Fairness In Fees Limited lodged a Complaint with the European Commission on 24th February 2016 challenging minimum fees charged by lawyers in Cyprus. Lawyers acting for Fairness in Fees Limited in the Complaint are represented by Hugh Barrett, Consulting Partner at BPE Solicitors. Counsel is Mr Robert O’Donoghue of Brick Court Chambers. He has an extensive reputation and expertise in EU competition law. His background and details can be found at:


Counsel’s view is that minimum fee practices are in clear breach of the price fixing and cartel provisions of Article 101 of the European Treaty and are therefore unlawful in European law. They create a serious distortion of competition in the legal market by setting a ‘floor’. Minimum fees set by professional regulators in Europe have been found to violate Article 101(1) by the Commission, the European Court of Justice and national competition authorities.

Counsel is extremely confident in his analysis and advised that as a result of the unlawfulness of the CBA imposition of minimum fees:

  • Fees which are calculated under the Minimum Fee Regulations would be null and void. The Cyprus Bar Association risks being fined 10% of its annual income by the European Commission for price fixing. Individual lawyers and legal practices could be similarly fined.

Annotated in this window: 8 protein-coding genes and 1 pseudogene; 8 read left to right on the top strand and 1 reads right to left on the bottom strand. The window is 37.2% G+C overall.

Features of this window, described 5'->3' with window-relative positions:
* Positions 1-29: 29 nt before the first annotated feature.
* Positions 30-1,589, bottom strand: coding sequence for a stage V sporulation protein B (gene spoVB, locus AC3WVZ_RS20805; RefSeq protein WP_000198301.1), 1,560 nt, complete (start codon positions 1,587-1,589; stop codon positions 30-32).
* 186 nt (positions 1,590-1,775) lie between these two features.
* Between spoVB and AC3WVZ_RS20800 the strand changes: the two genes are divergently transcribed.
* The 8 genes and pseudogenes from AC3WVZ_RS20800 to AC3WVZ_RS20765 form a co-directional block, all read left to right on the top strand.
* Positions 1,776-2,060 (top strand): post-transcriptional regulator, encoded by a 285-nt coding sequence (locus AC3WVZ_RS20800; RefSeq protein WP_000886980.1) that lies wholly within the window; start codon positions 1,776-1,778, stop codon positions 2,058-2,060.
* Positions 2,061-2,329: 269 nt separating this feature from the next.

• Members of the public could bring actions for recovery of overpaid fees against lawyers who have overcharged them. The consequences of a favourable decision by the European Commission on the Complaint can be very significant. A claimant can claim overcharged fees and costs from the CBA or any lawyer member of the CBA. Claims can relate to historic overcharged fees.

It is legally difficult to challenge the practice of charging minimum legal fees from within Cyprus because of local legislation passed – the Minimum Fee Limits of Practising Lawyers (Out-of-Court Cases) Regulations 1985. Fairness In Fees has experience in doing so. The Cyprus Bar Association (CBA) enacted this legislation in its own rules requiring its lawyer members to comply with it.

Cyprus is a member state of the European Union. It must therefore comply with European legislation. The Commission’s decision is now awaited with great interest.